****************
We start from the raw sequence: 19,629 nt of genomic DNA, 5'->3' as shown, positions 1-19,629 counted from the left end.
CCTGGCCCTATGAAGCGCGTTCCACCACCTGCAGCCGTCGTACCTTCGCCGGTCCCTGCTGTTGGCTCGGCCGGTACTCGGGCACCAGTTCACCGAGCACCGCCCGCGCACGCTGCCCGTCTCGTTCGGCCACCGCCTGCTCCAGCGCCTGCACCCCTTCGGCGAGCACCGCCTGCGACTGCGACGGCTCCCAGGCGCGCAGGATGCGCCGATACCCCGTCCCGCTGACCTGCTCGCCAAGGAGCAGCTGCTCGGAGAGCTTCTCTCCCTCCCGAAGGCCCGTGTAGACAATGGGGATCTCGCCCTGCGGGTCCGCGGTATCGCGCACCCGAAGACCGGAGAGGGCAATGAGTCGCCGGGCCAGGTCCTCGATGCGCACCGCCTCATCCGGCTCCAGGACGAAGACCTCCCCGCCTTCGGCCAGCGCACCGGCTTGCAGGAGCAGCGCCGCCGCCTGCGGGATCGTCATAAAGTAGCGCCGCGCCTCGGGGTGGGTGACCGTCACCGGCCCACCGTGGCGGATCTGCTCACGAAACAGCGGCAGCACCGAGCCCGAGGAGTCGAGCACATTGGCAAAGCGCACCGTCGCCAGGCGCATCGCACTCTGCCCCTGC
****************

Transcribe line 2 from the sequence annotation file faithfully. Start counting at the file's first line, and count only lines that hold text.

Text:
CCTGGCCCTATGAAGCGCGTTCCACCACCTGCAGCCGTCGTACCTTCGCCGGTCCCTGCTGTTGGCTCGGCCGGTACTCGGGCACCAGTTCACCGAGCACCGCCCGCGCACGCTGCCCGTCTCGTTCGGCCACCGCCTGCTCCAGCGCCTGCACCCCTTCGGCGAGCACCGCCTGCGACTGCGACGGCTCCCAGGCGCGCAGGATGCGCCGATACCCCGTCCCGCTGACCTGCTCGCCAAGGAGCAGCTGCTCGGAGAGCTTCTCTCCCTCCCGAAGGCCCGTGTAGACAATGGGGATCTCGCCCTGCGGGTCCGCGGTATCGCGCACCCGAAGACCGGAGAGGGCAATGAGTCGCCGGGCCAGGTCCTCGATGCGCACCGCCTCATCCGGCTCCAGGACGAAGACCTCCCCGCCTTCGGCCAGCGCACCGGCTTGCAGGAGCAGCGCCGCCGCCTGCGGGATCGTCATAAAGTAGCGCCGCGCCTCGGGGTGGGTGACCGTCACCGGCCCACCGTGGCGGATCTGCTCACGAAACAGCGGCAGCACCGAGCCCGAGGAGTCGAGCACATTGGCAAAGCGCACCGTCGCCAGGCGCATCGCACTCTGCCCCTGC